Tag Archives: twitter

EARCOS education

It’s been a while since I attended a regional conference, and having recently returned from ETC 09 in Kota Kinabalu, Malaysian Borneo, I am unsure why.  I was left with a very positive impression and enjoyed the whole experience.  Here are a few of the things I learned, or relearned.

My fellow teachers are an amazing bunch of professionals, with great ideas and powers of motivation.

There are so many different presentation styles, just in the 3 keynotes, yet all are equally engaging.

There is hope for our planet – John Liu’s work on the Loess plateau in China shows what can be done if we set our minds to it.

There are ways to tackle academic honesty head on.  I attended a workshop by Michael Sheehan that outlined the latest research and gave constructive ideas on how to tackle this issue in schools.

Assessment is different to grading.  We need to assess so that our students can learn, but grading is not part of the learning process.  Bill and Ochan Powell gave some great workshops on this issue.  They also linked much of what they were saying to UbD and what can and cannot be differentiated.

The power of Twitter.  It was actual real life face to face conversations with people who use Twitter that convinced me to give it a go, not the responses to my blog posts on this issue.

Good professional development all round!

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Twitter update

So two weeks after signing up for Twitter, here are my thoughts.

  • Fantastic for procrastination from marking.
  • Superb for expanding my PLN.
  • Amazing for links to interesting, relevant, current and thought-provoking blog posts and articles on education.
Communicate by kimberlyfaye on flickr

Communicate by kimberlyfaye on flickr

I read this post about the different types of Twitterer.  I haven’t been using it long enough yet to decide which category I fall into, but I know that I am following mainly #1’s and #2’s.  I have managed to resist facebook and myspace thus far, saying that I don’t want someone I vaguely remember from primary school, or summer camp, to come knocking on my door, and that I am still in touch with the people I still want to be in touch with.  But Twitter is different.  I have connected with other professionals in education, in international schools and in the US, Australia, NZ  (mainly – it seems UK teachers have not caught on yet).  I can see what they are reading, and ask them questions, and enter into dialogue, all with people I would never have discovered otherwise – at least not without a considerable amount of internet searching.  So I have revised my opinion about this phenomenon (I am allowed.  I am female.) and will continue to tap into it as a professional resource.  I will, however, also resist the urge to become and/or follow any of the twitterers that tell me they are about to board a plane to Bali, have just ordered a tall latte in Starbucks, or are turning in for the night.  Perhaps this youtube video says it best 🙂

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Eating my words…

OK – I succumbed to peer pressure.  Enough people convinced me of the benefits of using Twitter that I decided to take the plunge and give it a go.  24 hrs later and I can already see the positives.  My PLN is undergoing “exponential growth”. For those at ETC09, that will resonate after Alan AtKisson’s amazing keynote speech.  Anyway, I am trying this out, and also trying not to let it take over my life.  Follow me @nadinedickinson if you like.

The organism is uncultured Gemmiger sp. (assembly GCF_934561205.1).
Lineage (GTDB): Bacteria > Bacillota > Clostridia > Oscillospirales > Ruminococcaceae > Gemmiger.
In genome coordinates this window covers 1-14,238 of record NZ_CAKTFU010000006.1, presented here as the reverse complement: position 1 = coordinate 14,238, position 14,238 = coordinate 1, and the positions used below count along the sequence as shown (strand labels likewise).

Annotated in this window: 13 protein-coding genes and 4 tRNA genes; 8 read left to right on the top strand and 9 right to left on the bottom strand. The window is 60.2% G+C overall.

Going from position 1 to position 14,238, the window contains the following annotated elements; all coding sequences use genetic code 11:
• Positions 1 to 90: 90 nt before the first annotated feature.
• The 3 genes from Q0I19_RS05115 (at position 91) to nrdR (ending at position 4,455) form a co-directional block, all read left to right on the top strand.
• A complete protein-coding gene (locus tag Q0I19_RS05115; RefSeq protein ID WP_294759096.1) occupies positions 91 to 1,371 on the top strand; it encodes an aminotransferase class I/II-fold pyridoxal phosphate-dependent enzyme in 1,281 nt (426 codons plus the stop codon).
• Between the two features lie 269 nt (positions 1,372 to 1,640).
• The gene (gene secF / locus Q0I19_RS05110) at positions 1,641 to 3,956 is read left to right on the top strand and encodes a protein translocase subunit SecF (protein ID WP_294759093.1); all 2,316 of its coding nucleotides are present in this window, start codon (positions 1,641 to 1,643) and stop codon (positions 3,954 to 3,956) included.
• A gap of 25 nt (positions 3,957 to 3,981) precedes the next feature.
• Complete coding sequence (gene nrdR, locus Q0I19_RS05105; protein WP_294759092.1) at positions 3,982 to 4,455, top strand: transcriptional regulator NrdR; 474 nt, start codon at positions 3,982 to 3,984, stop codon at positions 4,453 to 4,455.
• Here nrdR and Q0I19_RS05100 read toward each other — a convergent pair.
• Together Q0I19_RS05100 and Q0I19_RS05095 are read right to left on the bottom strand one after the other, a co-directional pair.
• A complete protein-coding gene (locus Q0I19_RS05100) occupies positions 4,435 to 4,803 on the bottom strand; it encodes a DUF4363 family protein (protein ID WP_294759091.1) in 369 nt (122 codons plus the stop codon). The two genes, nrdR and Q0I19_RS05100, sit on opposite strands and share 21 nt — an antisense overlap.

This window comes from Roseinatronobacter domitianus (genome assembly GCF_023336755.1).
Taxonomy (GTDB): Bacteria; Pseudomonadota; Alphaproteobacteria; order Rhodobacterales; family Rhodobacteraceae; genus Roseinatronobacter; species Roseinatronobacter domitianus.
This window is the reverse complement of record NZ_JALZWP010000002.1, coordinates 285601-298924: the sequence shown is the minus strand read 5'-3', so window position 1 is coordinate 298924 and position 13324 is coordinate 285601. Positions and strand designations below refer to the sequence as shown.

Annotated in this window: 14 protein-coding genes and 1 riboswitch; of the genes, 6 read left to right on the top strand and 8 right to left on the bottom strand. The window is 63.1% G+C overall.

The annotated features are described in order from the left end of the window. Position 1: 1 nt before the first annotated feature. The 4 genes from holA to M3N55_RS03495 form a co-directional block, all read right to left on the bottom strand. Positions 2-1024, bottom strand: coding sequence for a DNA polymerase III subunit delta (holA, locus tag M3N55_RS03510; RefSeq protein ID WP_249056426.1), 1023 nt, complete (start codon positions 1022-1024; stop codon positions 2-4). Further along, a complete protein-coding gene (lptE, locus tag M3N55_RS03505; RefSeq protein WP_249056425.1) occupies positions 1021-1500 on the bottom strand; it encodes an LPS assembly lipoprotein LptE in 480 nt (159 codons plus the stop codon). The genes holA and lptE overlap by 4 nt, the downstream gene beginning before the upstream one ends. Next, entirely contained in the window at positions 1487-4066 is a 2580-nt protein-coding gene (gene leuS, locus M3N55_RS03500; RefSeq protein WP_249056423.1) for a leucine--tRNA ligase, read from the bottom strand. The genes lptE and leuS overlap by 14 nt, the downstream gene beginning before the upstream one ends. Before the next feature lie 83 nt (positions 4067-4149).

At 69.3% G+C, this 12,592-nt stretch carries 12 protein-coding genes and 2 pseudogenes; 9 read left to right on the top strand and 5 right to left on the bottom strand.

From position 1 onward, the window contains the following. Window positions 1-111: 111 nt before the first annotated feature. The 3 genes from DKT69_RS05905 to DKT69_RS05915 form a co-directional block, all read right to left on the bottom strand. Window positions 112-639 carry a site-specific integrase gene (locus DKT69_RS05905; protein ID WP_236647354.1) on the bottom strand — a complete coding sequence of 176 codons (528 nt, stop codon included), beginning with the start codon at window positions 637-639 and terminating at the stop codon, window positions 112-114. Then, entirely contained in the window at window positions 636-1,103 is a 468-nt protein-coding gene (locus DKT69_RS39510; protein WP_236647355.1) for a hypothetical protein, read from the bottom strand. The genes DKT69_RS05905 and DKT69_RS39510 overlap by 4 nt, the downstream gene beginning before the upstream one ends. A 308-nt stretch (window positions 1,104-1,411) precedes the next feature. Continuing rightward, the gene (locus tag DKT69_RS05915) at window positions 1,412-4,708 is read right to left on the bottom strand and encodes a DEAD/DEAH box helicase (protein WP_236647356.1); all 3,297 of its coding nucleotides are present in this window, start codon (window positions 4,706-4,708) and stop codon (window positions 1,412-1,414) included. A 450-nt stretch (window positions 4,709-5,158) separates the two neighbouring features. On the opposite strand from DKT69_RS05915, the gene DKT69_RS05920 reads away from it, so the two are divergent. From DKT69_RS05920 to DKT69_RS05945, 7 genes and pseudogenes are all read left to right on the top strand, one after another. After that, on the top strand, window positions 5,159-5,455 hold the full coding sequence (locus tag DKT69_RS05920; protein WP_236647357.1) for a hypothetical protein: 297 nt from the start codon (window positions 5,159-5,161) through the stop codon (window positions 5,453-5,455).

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To tweet or not to tweet

addictive twitter by carrotcreative on flickr.com

addictive twitter by carrotcreative on flickr.com

I have views on something I have never used.   There are a plethora of blog posts out there (eg pockets of change and once a teacher) that extol the virtues of this new social networking phenomenon.  For those still in the dark about what Twitter is, check out this talk from Evan Williams, the co-founder.

I am finding it hard to convince myself to take the plunge into the world of tweets.  I am partly unconvinced of its uses, and partly afraid of what it might unleash.  I cannot imagine why I would want to tell the world – in 140 characters or less – what I am doing at any given moment, or why I would want to know what anyone else is doing.  Why oh why would I choose to follow someone?  I don’t care that someone I have never met is about to go to a meeting, or get on a plane, or turn in for the night.  It seems a tad voyeuristic to me.  This is from someone who has so far resisted facebook or myspace.  Countless people have tried in vain to convince me to use it.  Yes, I can appreciate some advantages, especially for those of us living apart from many family and friends, but it boils down to this:  I am already in touch with the people I want to keep in touch with.  I don’t want to hear from someone I used to sit behind in primary school, or the person who lived in the dorm room down the hall at university.  If I did, they would already be in my contacts list.  I don’t have the time to see all the people I want to see in the flesh, let alone devote more time to folks online.  And Twitter seems to compound this issue.

Despite this post that describes several ingenious ways to use Twitter in the classroom, I remain skeptical.

And then I read this article which explains how Twitter was used to attempt to locate and save lives during a skiing tragedy… so maybe there is something in it … maybe in the new era of web 2.0, natural selection will favour those with the most followers on Twitter, friends on facebook or contacts on skype.

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